A major theme throughout the novel is sexism and the ideology that men possess complete control over their wives (helped further by the Taliban). A few days after living with Ransheed, Mariam is required to wear a burka as where he comes from “a women’s face is her husband’s business only.” This statement objectifies women, likening them to possessions without personality or any individuality. If not for the tone, it could be said that Ransheed wants to free his wife from unwanted glances and snide remarks of another men, that might make her feel uncomfortable.
However, no affection or protectiveness is expressed, the burka is simply for his benefit; a way to maintain his ‘pride’. The quotation links closely to The Handmaid’s Tale – the handmaid’s dress code consists of an “ankle-length, full, gathered to a flat yoke that extends over the breast” and “white wings” which keep them from “seeing but also from being seen” showing extreme of objectification.
The idea that women can be so indoctrinated indicates they are viewed as not having a mind of their own, free to make their choices, almost like animals (not possessing a higher order of thinking). Ransheed also expresses his distaste when he mentions “women come uncovered…look me in the eye without shame” claiming how it embarrasses him to see a “man who’s lost control of his wife” Women are seen as an extension of the husband and if they act ‘inappropriately’ husbands only care about what it reflects upon them.
Women are treated as sub-human, inferior to man, who should dominate; enabling them to mould women as they wish until they become a voiceless being (never expressing their true character), whose purpose is to serve them only. Leading on from this, Ransheed could be said to be struggling for his identity as he feels pressured by society to have a wife that shows utter respect and obedience. Without, he would be classed as weak, thus a nobody. Society norms alone have huge influence on the struggle for identity.
Not only does Ransheed dominate his wife, he also physical abuses them – “downstairs, the beating began” – it is almost like a ritual and the way it is said so obviously, highlights the horror of the act. Laila names it as “methodical, familiar proceeding…no cursing, no screaming…only the systematic business of beating and being beaten…thump thump” – the women have no option to accept the abuse (their ‘punishment’) as part of the daily routine. The fact women have no power to stop the atrocity, places them as forever vulnerable and powerless. Not being able to stand up for themselves, leads to a reduced version, thus the struggle for identity continues.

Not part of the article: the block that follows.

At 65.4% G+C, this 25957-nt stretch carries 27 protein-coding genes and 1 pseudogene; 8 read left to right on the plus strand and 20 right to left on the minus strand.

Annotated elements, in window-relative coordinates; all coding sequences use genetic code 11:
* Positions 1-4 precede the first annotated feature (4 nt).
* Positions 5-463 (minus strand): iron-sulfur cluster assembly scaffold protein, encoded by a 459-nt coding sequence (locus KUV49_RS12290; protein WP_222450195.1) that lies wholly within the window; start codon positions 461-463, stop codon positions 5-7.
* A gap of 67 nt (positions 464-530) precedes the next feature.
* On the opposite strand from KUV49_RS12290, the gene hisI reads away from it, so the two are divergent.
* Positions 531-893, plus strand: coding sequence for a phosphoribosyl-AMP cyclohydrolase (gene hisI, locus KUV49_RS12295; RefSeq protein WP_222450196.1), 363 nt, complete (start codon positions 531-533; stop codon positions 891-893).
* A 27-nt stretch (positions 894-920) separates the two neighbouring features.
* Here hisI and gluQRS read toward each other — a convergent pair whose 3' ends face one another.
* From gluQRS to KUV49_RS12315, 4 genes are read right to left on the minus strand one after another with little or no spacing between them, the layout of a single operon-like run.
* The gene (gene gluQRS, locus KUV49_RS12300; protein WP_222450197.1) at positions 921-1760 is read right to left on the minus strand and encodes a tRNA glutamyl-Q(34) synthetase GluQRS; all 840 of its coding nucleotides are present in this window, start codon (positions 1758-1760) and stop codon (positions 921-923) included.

Ironically, both men behave in ways that are ethically shameful. To protect their names in order to meet their own ideas of social expectations, they neglect or even abuse their offspring and wives, sacrificing the welfare of those around them in order to save face.
Influence of War – When Mariam finds a flyer, expressing the new regulations the Taliban are implementing. There is one section devoted entirely to women “Attention women,” as though they need extra ruling. The rules are written as a list, which highlights the extent to which women are being controlled; there is literally no way for them to escape. Some of the include “You will not speak unless spoken to” and “You will not laugh in public” and have to be accompanied by a male relatives. The Taliban completely removes their independence, allowing them to be dominated and treated as sub-humans (their identity gone). The ‘nicest’ consequence for violation of the rules is being severely beaten. The fact this is written publically, shows society’s treatment attitude towards women; they are worthless, undeserving of equality.
This was all meant to safeguard their honour, but in fact it was a way to control society, inducing too much fear for there to be ever a chance of rebellion.
Language Techniques –
* Short clipped sentences convey a tone that it is very matter of fact. This illustrates how the treatment of women by men is the norm, completely unsurprising. This highlights the struggle for identity as both women and men alike have become so indoctrinated by society ideology, they no longer act as they would do normally.
* Use of questions, “Do you understand?” is almost like a parent would talk to a child, reflecting how men are placed as superior. Women are not given the courtesy of being thought of having a mind of their own.
Other Links –
* The Colour Purple – Ceclie is beaten by her husband as it is the norm. She is beaten for being ‘not good enough’ but in truth he uses her as a way to release his frustration and anger.